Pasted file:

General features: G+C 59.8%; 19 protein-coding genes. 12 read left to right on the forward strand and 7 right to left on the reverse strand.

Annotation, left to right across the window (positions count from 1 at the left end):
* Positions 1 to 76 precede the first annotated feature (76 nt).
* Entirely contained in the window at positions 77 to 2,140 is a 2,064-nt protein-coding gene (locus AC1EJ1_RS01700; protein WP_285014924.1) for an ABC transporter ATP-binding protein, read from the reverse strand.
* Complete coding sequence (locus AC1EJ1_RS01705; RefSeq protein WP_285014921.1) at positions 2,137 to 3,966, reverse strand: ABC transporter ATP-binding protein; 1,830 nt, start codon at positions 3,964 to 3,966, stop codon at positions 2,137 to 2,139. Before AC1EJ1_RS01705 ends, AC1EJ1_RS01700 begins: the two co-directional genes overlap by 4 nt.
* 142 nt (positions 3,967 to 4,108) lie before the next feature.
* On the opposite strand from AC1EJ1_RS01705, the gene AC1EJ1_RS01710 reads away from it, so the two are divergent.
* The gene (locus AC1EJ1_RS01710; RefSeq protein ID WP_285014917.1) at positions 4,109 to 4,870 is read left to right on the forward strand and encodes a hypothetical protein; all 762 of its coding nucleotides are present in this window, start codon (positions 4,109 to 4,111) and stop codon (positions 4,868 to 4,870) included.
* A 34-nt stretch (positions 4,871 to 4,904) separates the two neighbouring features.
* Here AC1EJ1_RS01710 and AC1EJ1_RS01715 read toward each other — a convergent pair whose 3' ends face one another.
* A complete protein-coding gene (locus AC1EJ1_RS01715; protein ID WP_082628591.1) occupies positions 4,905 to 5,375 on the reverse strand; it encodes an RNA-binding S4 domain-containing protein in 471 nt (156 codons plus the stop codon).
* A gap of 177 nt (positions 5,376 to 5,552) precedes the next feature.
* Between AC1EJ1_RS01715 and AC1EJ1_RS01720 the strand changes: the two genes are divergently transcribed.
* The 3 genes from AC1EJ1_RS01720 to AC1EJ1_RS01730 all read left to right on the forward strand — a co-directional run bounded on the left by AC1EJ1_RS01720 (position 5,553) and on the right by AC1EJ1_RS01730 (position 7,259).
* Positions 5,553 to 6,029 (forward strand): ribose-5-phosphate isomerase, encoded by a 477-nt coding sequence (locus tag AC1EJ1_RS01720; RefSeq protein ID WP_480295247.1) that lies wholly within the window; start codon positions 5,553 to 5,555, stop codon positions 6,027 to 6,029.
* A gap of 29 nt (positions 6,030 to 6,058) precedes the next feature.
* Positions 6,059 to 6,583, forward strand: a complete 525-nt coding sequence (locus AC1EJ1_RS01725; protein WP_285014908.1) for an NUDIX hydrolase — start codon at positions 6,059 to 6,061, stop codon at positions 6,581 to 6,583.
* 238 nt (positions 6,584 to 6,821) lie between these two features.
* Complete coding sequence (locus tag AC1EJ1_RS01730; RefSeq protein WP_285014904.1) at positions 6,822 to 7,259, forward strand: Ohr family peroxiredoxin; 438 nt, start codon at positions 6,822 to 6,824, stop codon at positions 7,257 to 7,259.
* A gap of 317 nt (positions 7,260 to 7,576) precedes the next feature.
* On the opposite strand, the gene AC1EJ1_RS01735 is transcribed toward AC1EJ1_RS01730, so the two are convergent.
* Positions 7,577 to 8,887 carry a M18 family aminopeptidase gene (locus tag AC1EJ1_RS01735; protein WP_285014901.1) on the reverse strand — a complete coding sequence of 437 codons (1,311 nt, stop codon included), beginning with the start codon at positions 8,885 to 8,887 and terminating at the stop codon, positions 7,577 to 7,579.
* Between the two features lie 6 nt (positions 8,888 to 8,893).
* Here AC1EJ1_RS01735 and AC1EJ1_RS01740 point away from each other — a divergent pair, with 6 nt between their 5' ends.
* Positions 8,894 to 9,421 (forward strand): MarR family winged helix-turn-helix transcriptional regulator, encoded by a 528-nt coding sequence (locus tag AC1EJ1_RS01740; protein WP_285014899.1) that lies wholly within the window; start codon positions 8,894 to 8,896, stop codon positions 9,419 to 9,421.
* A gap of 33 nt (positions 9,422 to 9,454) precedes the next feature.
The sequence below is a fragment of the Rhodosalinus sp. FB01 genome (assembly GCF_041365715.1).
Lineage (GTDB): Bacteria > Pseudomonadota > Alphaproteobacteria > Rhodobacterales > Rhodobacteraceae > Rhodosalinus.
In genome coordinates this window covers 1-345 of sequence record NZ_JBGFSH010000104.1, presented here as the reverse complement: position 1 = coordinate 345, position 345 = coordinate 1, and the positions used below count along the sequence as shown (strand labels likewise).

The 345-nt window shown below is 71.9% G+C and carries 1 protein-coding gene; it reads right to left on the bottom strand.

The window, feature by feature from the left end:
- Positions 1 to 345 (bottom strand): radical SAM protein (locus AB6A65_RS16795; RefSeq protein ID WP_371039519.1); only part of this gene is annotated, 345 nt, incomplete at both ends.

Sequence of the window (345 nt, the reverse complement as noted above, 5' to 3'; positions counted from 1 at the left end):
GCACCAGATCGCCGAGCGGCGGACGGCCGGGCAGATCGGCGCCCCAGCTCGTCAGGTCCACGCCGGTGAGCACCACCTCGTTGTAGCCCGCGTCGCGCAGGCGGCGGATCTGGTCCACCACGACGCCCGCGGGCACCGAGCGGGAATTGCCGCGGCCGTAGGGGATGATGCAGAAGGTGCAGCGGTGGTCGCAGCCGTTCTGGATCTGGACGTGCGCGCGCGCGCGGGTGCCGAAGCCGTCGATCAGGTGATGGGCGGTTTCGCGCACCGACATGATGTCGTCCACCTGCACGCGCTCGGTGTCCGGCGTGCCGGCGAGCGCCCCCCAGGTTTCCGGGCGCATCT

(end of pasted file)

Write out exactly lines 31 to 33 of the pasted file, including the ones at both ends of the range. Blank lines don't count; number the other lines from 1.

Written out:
The window, feature by feature from the left end:
- Positions 1 to 345 (bottom strand): radical SAM protein (locus AB6A65_RS16795; RefSeq protein ID WP_371039519.1); only part of this gene is annotated, 345 nt, incomplete at both ends.

Sequence of the window (345 nt, the reverse complement as noted above, 5' to 3'; positions counted from 1 at the left end):